Teams: Seattle Seahawks 1981-87
Bio: Kenny Easley made an immediate impact in Seattle in 1981 as the AFC Defensive Rookie of the Year. Two years later, he was named AFC Defensive Player of the Year as the Seahawks advanced to the AFC Championship Game in their first-ever playoff season. He was NFL Defensive Player of the Year and again led the Seahawks to the playoffs in 1984. Easley led the NFL with 10 interceptions that year including three in one game and followed up a week later with a pick-six, one of an incredible four Seattle INT touchdown returns in a 45-0 defensive manhandling of the Chiefs. Easley was a first team all-pro four times (1982-85) and was named to the NFLs 1980s all-decade team. The first of the injuries that curtailed his career occurred in 1986 and he retired in 1988 even though he was all-AFC and a Pro Bowler for the fifth time in 1987. Easley finished with 32 interceptions in seven seasons. He was inducted into the Seahawks Ring of Honor and was named to the Seahawks all-time team in 2010.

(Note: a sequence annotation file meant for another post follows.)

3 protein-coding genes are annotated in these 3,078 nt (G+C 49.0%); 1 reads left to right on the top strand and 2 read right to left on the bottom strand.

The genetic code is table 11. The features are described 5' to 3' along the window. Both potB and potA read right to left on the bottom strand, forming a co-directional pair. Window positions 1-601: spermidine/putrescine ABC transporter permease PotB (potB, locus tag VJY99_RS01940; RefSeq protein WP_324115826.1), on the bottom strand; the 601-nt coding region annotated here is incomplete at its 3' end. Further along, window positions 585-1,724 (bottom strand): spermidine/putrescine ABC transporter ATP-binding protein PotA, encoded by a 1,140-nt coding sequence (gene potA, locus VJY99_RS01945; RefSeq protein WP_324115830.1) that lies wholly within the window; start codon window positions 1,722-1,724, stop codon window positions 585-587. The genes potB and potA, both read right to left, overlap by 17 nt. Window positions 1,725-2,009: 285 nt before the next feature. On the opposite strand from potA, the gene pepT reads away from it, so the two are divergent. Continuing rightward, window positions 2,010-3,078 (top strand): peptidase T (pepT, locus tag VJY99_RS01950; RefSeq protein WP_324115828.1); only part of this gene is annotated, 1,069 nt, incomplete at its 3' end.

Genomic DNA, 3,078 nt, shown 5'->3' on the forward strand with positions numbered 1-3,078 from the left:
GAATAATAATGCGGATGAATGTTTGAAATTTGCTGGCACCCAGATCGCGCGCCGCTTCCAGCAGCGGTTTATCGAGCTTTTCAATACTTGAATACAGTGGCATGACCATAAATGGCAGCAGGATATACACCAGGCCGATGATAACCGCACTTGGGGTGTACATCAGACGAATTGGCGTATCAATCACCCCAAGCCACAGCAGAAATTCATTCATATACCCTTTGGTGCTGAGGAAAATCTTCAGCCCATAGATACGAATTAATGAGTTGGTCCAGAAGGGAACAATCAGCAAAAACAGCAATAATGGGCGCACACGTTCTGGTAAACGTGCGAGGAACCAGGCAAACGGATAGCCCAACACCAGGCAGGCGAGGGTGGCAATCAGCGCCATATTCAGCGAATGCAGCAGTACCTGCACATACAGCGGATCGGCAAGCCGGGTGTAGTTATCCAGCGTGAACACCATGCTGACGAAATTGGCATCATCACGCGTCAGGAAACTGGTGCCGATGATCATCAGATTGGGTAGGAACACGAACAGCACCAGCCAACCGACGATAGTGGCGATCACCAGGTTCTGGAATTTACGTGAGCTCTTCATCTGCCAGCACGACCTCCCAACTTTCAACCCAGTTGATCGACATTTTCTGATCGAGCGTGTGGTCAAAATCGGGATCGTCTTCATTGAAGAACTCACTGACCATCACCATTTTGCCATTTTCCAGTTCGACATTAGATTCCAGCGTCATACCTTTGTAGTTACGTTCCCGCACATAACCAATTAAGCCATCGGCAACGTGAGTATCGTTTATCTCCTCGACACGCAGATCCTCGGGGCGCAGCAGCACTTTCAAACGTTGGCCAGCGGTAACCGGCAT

Position: Defensive Back
Teams: Oakland/Los Angeles Raiders 1977-86
Bio:Lester Hayes was the quintessential corner, according to longtime NFL executive Ron Wolf. He had size, speed, competitiveness, quickness, awareness and a burning desire to succeed. A gifted athlete. Strong. Loved to play the game. Hayess ability to shut down top receivers one-on-one was a key to the Raiders defensive success during his ten-year career. One of his most noteworthy performances was in Super Bowl 18 when he and fellow corner Mike Haynes stifled Washingtons high-powered passing attack in a Raiders rout. The Raiders won two Super Bowls and finished with the best record in the AFC in two other seasons during Hayes career. He intercepted 18 passes in 1980 13 in the regular season (the second highest total in pro football history) and five in the postseason. He was a unanimous all-pro selection that year, a consensus choice in 1983 and was named to at least one all-pro team several other times. Hayes was named to five consecutive Pro Bowls after the 1980-84 seasons and his eight career postseason INTs are the second highest all-time total.